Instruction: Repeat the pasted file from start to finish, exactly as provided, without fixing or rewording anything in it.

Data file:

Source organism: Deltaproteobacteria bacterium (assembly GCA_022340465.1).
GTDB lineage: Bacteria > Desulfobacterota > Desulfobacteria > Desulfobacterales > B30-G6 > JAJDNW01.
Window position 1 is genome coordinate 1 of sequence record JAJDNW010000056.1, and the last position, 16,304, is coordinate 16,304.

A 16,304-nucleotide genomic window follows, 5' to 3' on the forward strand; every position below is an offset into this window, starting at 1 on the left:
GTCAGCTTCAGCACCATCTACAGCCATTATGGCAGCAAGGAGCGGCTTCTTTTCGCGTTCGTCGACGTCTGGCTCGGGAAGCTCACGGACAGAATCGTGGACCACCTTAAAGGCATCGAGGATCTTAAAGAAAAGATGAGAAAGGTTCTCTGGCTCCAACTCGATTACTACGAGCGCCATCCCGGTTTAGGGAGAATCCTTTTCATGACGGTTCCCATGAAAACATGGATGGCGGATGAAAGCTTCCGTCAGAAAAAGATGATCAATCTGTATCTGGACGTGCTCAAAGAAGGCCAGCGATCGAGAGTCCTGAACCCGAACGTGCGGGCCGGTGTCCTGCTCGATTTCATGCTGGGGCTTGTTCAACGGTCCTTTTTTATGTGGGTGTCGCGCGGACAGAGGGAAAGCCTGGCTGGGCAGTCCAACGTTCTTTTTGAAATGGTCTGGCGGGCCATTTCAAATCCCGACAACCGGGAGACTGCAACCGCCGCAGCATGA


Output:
Source organism: Deltaproteobacteria bacterium (assembly GCA_022340465.1).
GTDB lineage: Bacteria > Desulfobacterota > Desulfobacteria > Desulfobacterales > B30-G6 > JAJDNW01.
Window position 1 is genome coordinate 1 of sequence record JAJDNW010000056.1, and the last position, 16,304, is coordinate 16,304.

A 16,304-nucleotide genomic window follows, 5' to 3' on the forward strand; every position below is an offset into this window, starting at 1 on the left:
GTCAGCTTCAGCACCATCTACAGCCATTATGGCAGCAAGGAGCGGCTTCTTTTCGCGTTCGTCGACGTCTGGCTCGGGAAGCTCACGGACAGAATCGTGGACCACCTTAAAGGCATCGAGGATCTTAAAGAAAAGATGAGAAAGGTTCTCTGGCTCCAACTCGATTACTACGAGCGCCATCCCGGTTTAGGGAGAATCCTTTTCATGACGGTTCCCATGAAAACATGGATGGCGGATGAAAGCTTCCGTCAGAAAAAGATGATCAATCTGTATCTGGACGTGCTCAAAGAAGGCCAGCGATCGAGAGTCCTGAACCCGAACGTGCGGGCCGGTGTCCTGCTCGATTTCATGCTGGGGCTTGTTCAACGGTCCTTTTTTATGTGGGTGTCGCGCGGACAGAGGGAAAGCCTGGCTGGGCAGTCCAACGTTCTTTTTGAAATGGTCTGGCGGGCCATTTCAAATCCCGACAACCGGGAGACTGCAACCGCCGCAGCATGA